The first round of judging kicks off
Judging for the Best of Photojournalism contest kicks off this weekend and continues through February with our first-round judges deciding which entries will make it into the final rounds of in-person judging at the University of Georgia in early March. The first round of judges for the Online Video, Presentation and Innovation division are as follows:
Ken Harper, award-winning designer, professor, photojournalist and media educator – currently associate professor and the first director of the Newhouse Center for Global Engagement at the S.I. Newhouse School of Public Communications at Syracuse University
Francesca Trianni, staff video producer at TIME, winner of the 2018 World Press Photo contest for Innovative Storytelling, national Edward R. Murrow Awards
Swikar Patel, independent photographer and filmmaker, former Senior Video Producer and Deputy Director of Photography at Education Week
Sung Park, Senior Instructor of photojournalism and multimedia journalism and co-director of the Journalism Master’s Program at the School of Journalism and Communication at the University of Oregon
Sophia Nahli Allison, experimental documentary filmmaker and photographer, 2018 Sundance Institute New Frontier Lab Programs Fellow and artist-in-residence at the Center for Photography at Woodstock
Alice Li, Peabody, Emmy, Murrow and Webby award-winning video journalist at The Washington Post, graduate of the Medill School of Journalism at Northwestern University
Eric Seals, Photo & Video Journalist at the Detroit Free Press, Murrow, Webby, Michigan Press Photographers Association, regional Emmys and POYi award winner
Aubrey Aden-Buie, award-winning documentary filmmaker and visual storyteller, director at Glassbreaker Films and leader of their Filmmakers-in-Residence program at The Center for Investigative Reporting
Brittany Washington, senior video producer at Huffpost, former multimedia producer at Open Society Foundations, interested in solutions journalism and certified in Diversity and Inclusion from Cornell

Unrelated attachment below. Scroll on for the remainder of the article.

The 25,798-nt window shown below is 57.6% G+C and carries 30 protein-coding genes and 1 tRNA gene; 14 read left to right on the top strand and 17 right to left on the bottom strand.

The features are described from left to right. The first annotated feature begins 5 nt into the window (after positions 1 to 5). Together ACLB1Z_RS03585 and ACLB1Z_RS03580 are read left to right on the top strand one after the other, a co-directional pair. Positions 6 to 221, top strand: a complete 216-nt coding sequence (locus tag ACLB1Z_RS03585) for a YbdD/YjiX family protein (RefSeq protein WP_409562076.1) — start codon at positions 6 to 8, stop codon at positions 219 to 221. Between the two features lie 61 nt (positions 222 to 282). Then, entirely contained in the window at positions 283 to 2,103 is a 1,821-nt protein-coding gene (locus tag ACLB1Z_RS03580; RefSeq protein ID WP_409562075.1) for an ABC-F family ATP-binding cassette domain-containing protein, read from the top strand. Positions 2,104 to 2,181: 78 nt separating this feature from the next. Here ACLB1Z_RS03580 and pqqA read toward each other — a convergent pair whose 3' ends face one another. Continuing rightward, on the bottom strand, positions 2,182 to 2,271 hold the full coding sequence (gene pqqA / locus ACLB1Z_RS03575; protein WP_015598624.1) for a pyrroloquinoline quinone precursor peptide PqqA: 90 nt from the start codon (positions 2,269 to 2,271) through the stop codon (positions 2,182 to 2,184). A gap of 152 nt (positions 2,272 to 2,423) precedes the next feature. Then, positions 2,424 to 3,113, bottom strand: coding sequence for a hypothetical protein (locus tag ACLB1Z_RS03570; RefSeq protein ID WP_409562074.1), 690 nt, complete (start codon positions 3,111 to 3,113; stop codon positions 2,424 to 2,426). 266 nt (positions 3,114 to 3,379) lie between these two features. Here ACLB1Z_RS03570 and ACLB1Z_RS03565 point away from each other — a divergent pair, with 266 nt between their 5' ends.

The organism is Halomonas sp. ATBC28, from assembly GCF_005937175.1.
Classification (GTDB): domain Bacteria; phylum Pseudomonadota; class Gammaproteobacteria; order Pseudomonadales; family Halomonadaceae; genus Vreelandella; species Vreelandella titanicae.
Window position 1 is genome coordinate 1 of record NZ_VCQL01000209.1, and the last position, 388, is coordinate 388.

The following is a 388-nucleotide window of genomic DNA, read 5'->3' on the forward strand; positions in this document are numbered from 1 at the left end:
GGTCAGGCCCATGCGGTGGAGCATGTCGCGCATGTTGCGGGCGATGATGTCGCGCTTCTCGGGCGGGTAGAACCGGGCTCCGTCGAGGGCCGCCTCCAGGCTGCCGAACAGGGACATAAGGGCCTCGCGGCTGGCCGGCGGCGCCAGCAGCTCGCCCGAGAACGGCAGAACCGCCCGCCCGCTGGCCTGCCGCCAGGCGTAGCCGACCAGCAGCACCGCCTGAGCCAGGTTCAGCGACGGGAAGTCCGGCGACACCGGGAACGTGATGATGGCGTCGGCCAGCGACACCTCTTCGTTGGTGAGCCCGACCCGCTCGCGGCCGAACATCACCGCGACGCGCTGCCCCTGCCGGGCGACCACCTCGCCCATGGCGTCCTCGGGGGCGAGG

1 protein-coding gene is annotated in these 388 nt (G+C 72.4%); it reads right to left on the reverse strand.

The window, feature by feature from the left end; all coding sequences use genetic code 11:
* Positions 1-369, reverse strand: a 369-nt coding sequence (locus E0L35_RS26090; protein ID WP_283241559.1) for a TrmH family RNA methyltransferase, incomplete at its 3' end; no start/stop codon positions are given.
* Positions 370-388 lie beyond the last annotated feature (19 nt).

Mahala Gaylord, award-winning filmmaker and video journalist currently at Courageous Studio, former staff video journalist and photographer at the Denver Post
The final round judges:
We are pleased to present this year’s Best of Photojournalism’s 2019 judges who will be traveling to the University of Georgia's Grady College of Journalism and Mass Communication to judge the Still, Editing and Online Video, Presentation and Innovation Divisions.
Submit entries until 5pm EST, January 31. You can register here:
With Platinum Level sponsorship by Sony Electronics, BOP is offering cash prizes ranging from $500 to $1,000, as well as Sony Alpha cameras for top portfolio winners and Tiffany crystal awards for winning newsrooms.
ONLINE VIDEO, PRESENTATION AND INNOVATION DIVISION
AJ Chavar is a video journalist, producer, and photographer in New York City, formerly a staff video journalist at The New York Times, The Washington Post, and a senior video producer at Vox.com. His video work covering politics and features has been awarded multiple first place distinctions by the White House News Photographers Association, as well as several recognitions from the National Press Photographers Association, Pictures of the Year International, and the Capitol regain Emmys. His dispatches from the aftermath of a mass shooting that wounded U.S. Representative Gabby Giffords were awarded the National Edward R. Murrow Award. When not behind a camera, laptop, or phone, A.J. is likely somewhere in the woods ignoring all three of those things. AJ Chavar's website.